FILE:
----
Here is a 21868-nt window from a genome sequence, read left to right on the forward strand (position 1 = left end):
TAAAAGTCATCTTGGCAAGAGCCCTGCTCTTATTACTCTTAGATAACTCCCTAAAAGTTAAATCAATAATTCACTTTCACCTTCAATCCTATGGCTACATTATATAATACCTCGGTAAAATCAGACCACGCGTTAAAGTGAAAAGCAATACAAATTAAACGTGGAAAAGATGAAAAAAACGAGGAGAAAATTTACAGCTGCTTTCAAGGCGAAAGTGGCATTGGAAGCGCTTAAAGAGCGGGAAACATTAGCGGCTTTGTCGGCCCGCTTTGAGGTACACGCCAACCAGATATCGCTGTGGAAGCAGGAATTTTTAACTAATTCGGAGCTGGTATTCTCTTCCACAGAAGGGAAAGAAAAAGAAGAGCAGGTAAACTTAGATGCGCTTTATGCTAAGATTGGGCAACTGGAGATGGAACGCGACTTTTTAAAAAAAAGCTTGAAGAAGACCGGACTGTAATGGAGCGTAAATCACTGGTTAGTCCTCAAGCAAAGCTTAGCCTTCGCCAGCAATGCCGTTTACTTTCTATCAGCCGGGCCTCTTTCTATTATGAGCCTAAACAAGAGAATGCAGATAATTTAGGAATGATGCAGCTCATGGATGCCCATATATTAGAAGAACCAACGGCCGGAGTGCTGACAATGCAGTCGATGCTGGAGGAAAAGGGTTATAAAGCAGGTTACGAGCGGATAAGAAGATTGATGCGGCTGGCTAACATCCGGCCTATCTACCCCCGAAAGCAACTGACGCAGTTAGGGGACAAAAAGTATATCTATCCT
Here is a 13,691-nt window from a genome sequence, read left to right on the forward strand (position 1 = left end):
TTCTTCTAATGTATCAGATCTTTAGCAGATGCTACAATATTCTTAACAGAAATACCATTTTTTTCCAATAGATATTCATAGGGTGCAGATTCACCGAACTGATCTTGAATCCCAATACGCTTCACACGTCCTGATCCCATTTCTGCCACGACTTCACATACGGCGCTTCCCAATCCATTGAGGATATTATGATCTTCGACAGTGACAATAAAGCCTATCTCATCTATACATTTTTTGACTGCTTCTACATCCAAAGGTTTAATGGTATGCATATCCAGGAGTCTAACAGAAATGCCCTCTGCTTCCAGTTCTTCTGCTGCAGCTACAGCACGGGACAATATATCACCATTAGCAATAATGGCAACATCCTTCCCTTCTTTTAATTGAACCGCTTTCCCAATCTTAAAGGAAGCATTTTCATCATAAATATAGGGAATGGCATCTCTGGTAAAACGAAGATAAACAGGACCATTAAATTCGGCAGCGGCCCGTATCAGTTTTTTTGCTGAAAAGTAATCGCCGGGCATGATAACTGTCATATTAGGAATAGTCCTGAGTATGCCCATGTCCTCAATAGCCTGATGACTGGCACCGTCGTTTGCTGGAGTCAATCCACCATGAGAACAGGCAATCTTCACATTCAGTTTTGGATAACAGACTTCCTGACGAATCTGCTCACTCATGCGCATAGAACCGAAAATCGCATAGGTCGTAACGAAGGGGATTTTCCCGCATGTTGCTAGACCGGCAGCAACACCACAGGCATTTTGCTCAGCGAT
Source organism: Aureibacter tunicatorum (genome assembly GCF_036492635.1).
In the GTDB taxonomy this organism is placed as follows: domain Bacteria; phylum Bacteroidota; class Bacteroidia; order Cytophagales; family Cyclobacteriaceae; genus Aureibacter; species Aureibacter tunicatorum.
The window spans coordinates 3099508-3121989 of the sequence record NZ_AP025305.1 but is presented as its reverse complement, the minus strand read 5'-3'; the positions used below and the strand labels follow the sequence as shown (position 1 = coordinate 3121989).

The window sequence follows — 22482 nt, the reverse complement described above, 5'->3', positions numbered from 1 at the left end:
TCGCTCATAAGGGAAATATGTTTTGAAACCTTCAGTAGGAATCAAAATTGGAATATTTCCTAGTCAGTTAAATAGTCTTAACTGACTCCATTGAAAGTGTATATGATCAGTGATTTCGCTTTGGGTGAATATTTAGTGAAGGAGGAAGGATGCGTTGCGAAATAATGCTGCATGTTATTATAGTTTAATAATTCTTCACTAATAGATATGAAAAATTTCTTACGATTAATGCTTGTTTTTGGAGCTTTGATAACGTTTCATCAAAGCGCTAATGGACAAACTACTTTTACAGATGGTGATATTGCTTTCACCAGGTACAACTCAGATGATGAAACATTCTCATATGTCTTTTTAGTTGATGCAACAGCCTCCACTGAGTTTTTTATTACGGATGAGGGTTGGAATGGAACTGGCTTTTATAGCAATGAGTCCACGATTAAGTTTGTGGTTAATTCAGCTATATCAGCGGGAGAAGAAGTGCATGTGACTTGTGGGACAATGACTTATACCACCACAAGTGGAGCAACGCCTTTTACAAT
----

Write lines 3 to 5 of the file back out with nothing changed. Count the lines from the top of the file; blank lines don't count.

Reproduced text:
Here is a 13,691-nt window from a genome sequence, read left to right on the forward strand (position 1 = left end):
TTCTTCTAATGTATCAGATCTTTAGCAGATGCTACAATATTCTTAACAGAAATACCATTTTTTTCCAATAGATATTCATAGGGTGCAGATTCACCGAACTGATCTTGAATCCCAATACGCTTCACACGTCCTGATCCCATTTCTGCCACGACTTCACATACGGCGCTTCCCAATCCATTGAGGATATTATGATCTTCGACAGTGACAATAAAGCCTATCTCATCTATACATTTTTTGACTGCTTCTACATCCAAAGGTTTAATGGTATGCATATCCAGGAGTCTAACAGAAATGCCCTCTGCTTCCAGTTCTTCTGCTGCAGCTACAGCACGGGACAATATATCACCATTAGCAATAATGGCAACATCCTTCCCTTCTTTTAATTGAACCGCTTTCCCAATCTTAAAGGAAGCATTTTCATCATAAATATAGGGAATGGCATCTCTGGTAAAACGAAGATAAACAGGACCATTAAATTCGGCAGCGGCCCGTATCAGTTTTTTTGCTGAAAAGTAATCGCCGGGCATGATAACTGTCATATTAGGAATAGTCCTGAGTATGCCCATGTCCTCAATAGCCTGATGACTGGCACCGTCGTTTGCTGGAGTCAATCCACCATGAGAACAGGCAATCTTCACATTCAGTTTTGGATAACAGACTTCCTGACGAATCTGCTCACTCATGCGCATAGAACCGAAAATCGCATAGGTCGTAACGAAGGGGATTTTCCCGCATGTTGCTAGACCGGCAGCAACACCACAGGCATTTTGCTCAGCGAT
Source organism: Aureibacter tunicatorum (genome assembly GCF_036492635.1).